Just from a very brief look, you can also tell that the number of subscribers has also been decreasing over time with that start quarter making lower highs. Not good.
Now here’s the problem besides the underlying business of their weight loss program struggling; subscribers don’t want to be fed medication. That was literally the whole point of why people signed up for WW in the first place.
If customers wanted the medical offering, they would have explored other options already. Historically, this decision to stay out of medical treatments benefited the company, especially during the whole Fen-Phen fiasco decades ago.
For decades, WeightWatchers taught dieters there was only one way to shed the pounds: hard-won behavioral change. However, with the news that WW was moving into prescription weight loss offerings, many customers voiced their negative opinions about the decision.
“Really disappointed by this news. I joined WeightWatchers in January. Their scientific approach to lifestyle changes has been transformative. I’m down 30lbs by changing my habits and relationship with food. I’m sad they’ve joined the quick fix bandwagon.”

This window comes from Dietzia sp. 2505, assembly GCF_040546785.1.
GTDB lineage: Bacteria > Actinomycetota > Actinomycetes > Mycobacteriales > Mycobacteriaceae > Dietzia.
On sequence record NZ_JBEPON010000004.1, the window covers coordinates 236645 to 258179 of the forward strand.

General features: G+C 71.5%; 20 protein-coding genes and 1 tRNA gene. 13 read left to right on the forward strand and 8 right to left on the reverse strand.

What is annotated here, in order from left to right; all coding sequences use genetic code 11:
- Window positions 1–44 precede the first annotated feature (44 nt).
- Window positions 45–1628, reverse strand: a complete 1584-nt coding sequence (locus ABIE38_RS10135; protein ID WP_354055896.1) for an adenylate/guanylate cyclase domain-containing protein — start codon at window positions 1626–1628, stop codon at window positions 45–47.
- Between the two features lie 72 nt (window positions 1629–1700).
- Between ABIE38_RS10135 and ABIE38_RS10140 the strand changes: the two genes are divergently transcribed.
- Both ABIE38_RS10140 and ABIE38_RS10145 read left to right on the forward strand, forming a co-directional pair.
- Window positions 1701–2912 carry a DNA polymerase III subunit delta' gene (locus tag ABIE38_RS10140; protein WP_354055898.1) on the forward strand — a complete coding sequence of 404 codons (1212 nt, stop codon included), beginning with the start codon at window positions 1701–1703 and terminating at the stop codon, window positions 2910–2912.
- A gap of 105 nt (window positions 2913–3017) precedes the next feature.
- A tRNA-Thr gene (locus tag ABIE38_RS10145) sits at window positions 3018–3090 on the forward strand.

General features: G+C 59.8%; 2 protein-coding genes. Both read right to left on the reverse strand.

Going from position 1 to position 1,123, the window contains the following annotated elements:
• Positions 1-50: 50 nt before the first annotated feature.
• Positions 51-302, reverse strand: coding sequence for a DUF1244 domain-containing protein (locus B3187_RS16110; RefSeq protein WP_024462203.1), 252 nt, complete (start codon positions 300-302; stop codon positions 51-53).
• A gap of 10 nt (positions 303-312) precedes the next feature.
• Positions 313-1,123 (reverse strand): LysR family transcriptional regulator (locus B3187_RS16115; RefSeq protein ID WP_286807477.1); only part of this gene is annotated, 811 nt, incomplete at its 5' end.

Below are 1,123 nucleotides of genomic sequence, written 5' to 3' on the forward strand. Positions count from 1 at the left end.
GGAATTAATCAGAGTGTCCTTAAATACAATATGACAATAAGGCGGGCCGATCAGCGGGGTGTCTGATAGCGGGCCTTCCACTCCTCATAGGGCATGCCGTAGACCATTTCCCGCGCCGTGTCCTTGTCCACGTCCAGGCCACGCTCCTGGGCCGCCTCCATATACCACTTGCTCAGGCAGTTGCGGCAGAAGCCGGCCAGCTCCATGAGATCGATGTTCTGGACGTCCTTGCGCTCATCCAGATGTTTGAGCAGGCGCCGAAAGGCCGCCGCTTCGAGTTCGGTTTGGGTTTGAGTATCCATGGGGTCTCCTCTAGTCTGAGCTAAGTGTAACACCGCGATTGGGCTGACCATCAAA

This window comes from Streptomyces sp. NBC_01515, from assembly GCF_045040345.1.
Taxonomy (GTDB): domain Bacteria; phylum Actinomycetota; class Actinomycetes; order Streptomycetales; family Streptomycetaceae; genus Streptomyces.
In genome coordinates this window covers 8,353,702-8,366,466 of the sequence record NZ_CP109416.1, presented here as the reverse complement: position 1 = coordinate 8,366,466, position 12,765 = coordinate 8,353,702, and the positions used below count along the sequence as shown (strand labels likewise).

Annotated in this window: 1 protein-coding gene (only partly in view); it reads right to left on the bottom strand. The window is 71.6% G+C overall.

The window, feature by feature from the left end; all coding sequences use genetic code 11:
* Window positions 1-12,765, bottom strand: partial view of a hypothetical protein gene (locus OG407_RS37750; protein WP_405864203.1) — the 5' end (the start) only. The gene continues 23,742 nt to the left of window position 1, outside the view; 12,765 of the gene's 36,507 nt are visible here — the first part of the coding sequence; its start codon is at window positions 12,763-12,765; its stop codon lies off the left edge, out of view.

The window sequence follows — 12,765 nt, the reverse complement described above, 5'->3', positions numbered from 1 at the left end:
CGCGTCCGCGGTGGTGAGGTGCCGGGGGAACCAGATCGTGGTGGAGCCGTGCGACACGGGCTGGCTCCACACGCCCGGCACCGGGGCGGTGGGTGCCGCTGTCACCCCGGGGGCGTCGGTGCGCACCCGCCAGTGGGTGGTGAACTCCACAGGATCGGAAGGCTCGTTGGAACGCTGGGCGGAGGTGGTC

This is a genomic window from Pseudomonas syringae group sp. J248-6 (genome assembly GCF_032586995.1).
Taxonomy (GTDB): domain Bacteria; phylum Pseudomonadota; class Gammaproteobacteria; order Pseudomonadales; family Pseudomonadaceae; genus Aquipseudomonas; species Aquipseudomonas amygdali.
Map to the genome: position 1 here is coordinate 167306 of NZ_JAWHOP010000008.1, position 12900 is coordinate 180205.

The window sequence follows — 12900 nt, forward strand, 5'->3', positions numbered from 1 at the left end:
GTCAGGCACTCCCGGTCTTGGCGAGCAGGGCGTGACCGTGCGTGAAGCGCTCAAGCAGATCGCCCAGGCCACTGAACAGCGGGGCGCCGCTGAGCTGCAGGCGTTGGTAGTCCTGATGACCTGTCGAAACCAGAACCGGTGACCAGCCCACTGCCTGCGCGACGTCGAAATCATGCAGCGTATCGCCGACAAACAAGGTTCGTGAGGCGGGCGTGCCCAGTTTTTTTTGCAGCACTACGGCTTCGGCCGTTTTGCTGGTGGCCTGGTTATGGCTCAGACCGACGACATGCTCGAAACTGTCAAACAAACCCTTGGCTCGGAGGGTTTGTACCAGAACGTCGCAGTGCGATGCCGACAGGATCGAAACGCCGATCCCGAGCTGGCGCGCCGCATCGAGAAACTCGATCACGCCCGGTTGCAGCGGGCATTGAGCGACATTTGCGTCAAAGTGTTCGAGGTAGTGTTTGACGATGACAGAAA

-Journalist and WW customer Joe Enoch
“They’re not practicing what they preached … and now all of a sudden there’s a drug involved.” -Christine Sisterhenm
“WeightWatchers has kicked us to the curb.” - Bob Kline
Customers were in-fact, pissed. Not to mention that in an effort to cut back on costs, the company was also closing down physical locations where customers would normally meet together to share weight progress and support one another through the community.
It’s clearly a change in times for WW but optimists thinking that conversion amongst its current customer base is going to be immense don’t understand how quickly brand loyalty goes away when it starts doing something you don’t support.